Now supposedly, the UK economy is the shining star in these clouds of doom elsewhere. I have had already cast some doubt about the nature and sustainability of the apparent pick-up in economic growth in the British economy (see my posts, https://thenextrecession.wordpress.com/2014/07/18/uk-cost-of-living-crisis-continues/ and
At his press conference at the Bank of England yesterday on the release of the BoE’s quarterly inflation report, our overpaid governor Mark Carney raised his growth forecast for 2014 from 3.4% to 3.5%. A positive boom! But even the BoE recognised that this could be a one-off. Its own forecast for growth in future years is lower. Carney claimed that the ‘recovery was broad-based’, but this is difficult to justify, when we see that GDP per person is still well below the 2007 peak, that manufacturing output is even further down and above all, average real wages continue to decline.
Indeed, nominal pay for employees (that’s before the impact of inflation and taxes) fell in the period April to June by 0.2% (black line in graph below). And yet inflation is rising by 1.9% yoy (yellow line in graph below). So wages are being outstripped by prices in the shops, in utilities and other daily expenses. Average real incomes have been falling since the Great Recession and there is little sign of any ‘recovery’ for most British households. Indeed, the Bank of England actually reduced its forecast for wage growth this year to just 1.25% from a previous 2.5%. Real wages will continue to fall.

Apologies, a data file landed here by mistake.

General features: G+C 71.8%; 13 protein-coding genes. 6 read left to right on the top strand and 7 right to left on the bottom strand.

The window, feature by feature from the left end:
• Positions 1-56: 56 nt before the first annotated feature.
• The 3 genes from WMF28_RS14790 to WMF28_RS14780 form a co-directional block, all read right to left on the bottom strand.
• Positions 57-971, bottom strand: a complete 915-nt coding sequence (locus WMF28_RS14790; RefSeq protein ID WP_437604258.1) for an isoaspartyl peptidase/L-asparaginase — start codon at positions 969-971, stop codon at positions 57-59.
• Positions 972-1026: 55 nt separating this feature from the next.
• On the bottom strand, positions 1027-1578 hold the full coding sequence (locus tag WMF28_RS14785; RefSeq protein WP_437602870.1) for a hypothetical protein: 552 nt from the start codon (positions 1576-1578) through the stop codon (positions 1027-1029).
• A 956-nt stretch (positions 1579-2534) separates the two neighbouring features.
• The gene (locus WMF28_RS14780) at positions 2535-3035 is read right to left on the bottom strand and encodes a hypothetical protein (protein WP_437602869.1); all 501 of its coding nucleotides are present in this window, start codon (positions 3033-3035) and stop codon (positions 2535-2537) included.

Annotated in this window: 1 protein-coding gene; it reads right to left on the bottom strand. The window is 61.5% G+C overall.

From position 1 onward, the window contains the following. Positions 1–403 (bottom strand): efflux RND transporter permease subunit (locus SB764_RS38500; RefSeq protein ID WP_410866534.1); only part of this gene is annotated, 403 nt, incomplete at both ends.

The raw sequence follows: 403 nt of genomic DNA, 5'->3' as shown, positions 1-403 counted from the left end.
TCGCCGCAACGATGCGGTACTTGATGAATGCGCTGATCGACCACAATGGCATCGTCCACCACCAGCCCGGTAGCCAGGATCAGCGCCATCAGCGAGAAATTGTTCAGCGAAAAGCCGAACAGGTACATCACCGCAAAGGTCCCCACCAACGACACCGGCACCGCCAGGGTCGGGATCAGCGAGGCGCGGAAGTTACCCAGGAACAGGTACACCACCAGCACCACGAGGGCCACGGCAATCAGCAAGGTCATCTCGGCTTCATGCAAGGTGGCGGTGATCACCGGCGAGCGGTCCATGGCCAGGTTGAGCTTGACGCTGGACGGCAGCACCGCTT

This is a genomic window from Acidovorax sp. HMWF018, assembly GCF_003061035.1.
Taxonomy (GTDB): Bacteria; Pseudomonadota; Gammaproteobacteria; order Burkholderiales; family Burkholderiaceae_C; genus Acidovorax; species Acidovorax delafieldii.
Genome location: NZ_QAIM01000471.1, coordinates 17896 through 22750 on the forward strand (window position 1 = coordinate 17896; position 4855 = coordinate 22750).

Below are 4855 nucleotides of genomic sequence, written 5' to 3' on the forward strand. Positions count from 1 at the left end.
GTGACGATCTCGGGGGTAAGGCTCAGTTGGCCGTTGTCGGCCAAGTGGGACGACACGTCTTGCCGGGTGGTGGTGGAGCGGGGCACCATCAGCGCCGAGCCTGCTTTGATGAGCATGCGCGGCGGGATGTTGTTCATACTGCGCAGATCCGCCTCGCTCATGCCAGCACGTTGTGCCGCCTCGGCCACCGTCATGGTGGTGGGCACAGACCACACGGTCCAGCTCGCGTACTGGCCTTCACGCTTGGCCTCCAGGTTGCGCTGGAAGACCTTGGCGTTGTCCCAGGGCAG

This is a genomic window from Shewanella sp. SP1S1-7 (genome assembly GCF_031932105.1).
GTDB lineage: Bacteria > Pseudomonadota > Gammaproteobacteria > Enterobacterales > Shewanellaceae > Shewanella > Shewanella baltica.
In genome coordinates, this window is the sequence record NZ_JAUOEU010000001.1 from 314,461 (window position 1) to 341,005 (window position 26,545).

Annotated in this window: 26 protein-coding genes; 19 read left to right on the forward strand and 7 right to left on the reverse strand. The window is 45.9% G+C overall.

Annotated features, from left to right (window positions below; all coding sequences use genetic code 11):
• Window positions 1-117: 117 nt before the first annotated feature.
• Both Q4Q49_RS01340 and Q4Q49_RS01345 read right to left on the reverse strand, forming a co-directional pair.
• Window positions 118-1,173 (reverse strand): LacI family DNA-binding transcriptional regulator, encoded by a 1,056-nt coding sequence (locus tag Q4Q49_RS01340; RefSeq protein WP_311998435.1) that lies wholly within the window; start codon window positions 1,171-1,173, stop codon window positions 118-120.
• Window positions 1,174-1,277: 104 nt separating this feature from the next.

On the other hand the BoE expects the official unemployment rate to fall further towards 5.5%, but this rate would be still higher than before the Great Recession – that will be the new normal for jobs in the UK.
In previous posts, I have discussed why the UK unemployment has fallen even though economic growth has been weak since the Great Recession. But the key consequence of this has been the abysmal state of productivity per worker in the UK, which remains well below pre-crisis levels. More people in Britain have been getting jobs, but nearly half of these are in self-employment where incomes are generally lower than in full-time employment and where productivity (value per worker) is poor, even though many self-employed work long hours 9for little reward). Large corporations are flush with cash but unwilling to invest in new technology or R&D that could boost productivity.
Flat productivity growth plus even employment growth of 1% a year (very strong, but achieved in the six years before the Great Recession), means long-term real GDP growth of just 1% a year – and that’s assuming no new recessions or slumps. No return to normal there.